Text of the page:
In one of the most riveting profiles I've read in a while, New York magazine tells the story of a kid from Long Island City whose fashion obsession is sending him to prison. A 17-year-old serial shoplifter with an obsession for labels, Kevahn Thorpe walks into Barney's and Bergdorf-Goodman's and walks out with Gucci, Dior and Prada. He's been arrested dozens of times and wandered in and out of Riker's Island until his luck and the judges' patience ran out. Now he's at a maximum security prison.

The startling part is contrasting his obsession with his background living in the projects. He may have spent his 18th birthday at Sing-Sing, but

his gilded fantasy was still on MySpace, where Kevahn posted photos of his trophies like a big-game hunter posing with his kills, shot after shot of him modeling freshly stolen clothes, some with tags still attached, against a background of chaotic household squalor—laundry spilling out of a basket, Gucci sneakers posed on grimy linoleum against the fridge. JUST CALL ME A DIOR DENIM MODEL, reads one caption. THERE’S MORE WHERE THAT CAME FROM (SERIOUSLY) under a close-up of a Gucci shirt. I TOLD U I HAD MORE WHERE THAT CAME FROM. But the illusion was cracking. Under one photo with a caption that read like a list of fashion credits, a classmate had posted a comment: YOU WHOLE OUTFIT WAS STOLEN SO IT DON’T EVEN MATTER.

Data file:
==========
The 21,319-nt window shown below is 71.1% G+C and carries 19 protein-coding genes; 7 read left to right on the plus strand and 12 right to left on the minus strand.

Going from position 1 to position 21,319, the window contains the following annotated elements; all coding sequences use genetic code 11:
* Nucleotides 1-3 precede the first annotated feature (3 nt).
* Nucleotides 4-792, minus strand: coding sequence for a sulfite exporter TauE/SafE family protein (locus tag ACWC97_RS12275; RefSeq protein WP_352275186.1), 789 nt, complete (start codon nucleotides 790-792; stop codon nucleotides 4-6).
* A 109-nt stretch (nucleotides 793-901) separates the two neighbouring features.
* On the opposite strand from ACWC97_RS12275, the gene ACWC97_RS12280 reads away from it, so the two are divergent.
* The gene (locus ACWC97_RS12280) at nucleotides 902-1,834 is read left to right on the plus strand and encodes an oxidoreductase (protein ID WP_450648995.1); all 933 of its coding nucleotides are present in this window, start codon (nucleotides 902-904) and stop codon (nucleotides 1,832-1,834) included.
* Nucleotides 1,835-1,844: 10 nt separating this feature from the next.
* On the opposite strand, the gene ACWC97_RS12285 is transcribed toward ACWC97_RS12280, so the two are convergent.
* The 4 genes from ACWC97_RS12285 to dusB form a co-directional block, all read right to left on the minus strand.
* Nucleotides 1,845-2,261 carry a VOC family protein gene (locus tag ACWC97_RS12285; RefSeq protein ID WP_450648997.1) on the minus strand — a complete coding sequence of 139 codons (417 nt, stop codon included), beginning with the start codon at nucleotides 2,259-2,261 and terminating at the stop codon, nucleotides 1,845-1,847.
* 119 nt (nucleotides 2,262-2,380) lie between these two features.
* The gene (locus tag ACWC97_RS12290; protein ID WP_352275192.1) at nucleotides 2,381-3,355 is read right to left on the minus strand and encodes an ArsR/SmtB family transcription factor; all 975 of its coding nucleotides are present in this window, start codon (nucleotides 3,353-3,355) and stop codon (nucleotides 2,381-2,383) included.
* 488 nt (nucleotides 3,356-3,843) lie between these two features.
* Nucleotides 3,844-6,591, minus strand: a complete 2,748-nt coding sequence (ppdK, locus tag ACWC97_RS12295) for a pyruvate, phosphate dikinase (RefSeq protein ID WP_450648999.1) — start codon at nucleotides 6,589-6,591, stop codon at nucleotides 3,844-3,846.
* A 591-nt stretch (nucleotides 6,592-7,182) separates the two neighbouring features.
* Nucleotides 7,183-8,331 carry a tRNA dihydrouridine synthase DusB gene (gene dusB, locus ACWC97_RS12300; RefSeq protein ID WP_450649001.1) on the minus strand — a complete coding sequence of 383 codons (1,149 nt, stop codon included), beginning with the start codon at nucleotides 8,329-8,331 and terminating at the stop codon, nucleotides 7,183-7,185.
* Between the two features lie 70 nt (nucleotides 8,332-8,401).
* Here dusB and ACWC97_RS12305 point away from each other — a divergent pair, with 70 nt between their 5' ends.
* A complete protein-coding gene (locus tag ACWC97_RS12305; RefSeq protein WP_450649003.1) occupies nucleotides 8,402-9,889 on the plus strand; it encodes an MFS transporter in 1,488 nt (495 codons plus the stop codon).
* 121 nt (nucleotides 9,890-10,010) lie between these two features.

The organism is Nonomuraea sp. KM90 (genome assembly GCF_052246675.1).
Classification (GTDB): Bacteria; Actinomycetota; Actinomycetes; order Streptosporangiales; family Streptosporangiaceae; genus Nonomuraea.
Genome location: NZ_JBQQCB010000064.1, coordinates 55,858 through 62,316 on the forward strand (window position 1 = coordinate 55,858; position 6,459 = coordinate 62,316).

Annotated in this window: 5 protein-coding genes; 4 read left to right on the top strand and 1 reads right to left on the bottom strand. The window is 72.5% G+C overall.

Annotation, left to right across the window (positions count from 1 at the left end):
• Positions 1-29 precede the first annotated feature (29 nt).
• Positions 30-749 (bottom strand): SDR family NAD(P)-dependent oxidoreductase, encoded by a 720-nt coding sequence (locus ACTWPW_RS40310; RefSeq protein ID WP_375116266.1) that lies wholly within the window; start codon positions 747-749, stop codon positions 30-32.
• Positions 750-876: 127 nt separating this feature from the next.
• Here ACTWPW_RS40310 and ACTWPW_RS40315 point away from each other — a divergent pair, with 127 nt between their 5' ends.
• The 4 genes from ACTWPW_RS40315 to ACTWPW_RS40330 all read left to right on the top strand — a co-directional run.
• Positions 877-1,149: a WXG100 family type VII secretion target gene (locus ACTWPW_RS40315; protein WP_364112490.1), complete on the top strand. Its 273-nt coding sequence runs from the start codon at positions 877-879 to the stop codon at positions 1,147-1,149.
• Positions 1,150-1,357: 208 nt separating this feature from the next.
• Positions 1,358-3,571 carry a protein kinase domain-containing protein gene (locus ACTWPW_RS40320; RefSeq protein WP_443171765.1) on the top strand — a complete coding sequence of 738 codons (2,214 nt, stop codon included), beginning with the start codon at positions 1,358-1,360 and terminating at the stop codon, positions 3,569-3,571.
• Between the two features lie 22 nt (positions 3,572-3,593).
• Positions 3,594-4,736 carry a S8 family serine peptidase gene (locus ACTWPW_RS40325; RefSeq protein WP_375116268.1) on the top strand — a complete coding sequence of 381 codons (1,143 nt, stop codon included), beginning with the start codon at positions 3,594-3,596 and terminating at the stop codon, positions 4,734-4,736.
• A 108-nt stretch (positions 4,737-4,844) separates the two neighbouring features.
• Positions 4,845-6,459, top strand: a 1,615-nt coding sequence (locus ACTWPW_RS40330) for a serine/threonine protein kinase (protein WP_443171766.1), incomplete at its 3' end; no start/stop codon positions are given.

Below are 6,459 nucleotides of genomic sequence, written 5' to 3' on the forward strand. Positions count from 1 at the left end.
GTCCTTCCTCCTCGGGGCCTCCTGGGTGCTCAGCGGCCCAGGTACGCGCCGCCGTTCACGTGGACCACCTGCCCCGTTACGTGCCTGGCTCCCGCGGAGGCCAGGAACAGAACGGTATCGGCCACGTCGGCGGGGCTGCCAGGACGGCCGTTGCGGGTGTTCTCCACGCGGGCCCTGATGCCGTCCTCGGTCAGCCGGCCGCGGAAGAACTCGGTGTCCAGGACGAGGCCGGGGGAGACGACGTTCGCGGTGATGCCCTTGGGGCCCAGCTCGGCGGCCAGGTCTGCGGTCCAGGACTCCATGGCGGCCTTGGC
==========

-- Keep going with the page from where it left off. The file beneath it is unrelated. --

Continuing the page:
Jezebel makes the point of how heartbreaking it is:

It seems like here's a young man who could easily turn his talents and passion to a career with far less effort than it takes to survive a long stint up the river. Reading it, you want him so badly to get himself together, maybe get an internship with a fashion P.R. house. But it's obvious that he's in the grip of something so much bigger than himself, where the only concrete thing is – well, things. And who can wonder at someone wanting to forcibly grasp stability?


About The Author

Alisa Harris

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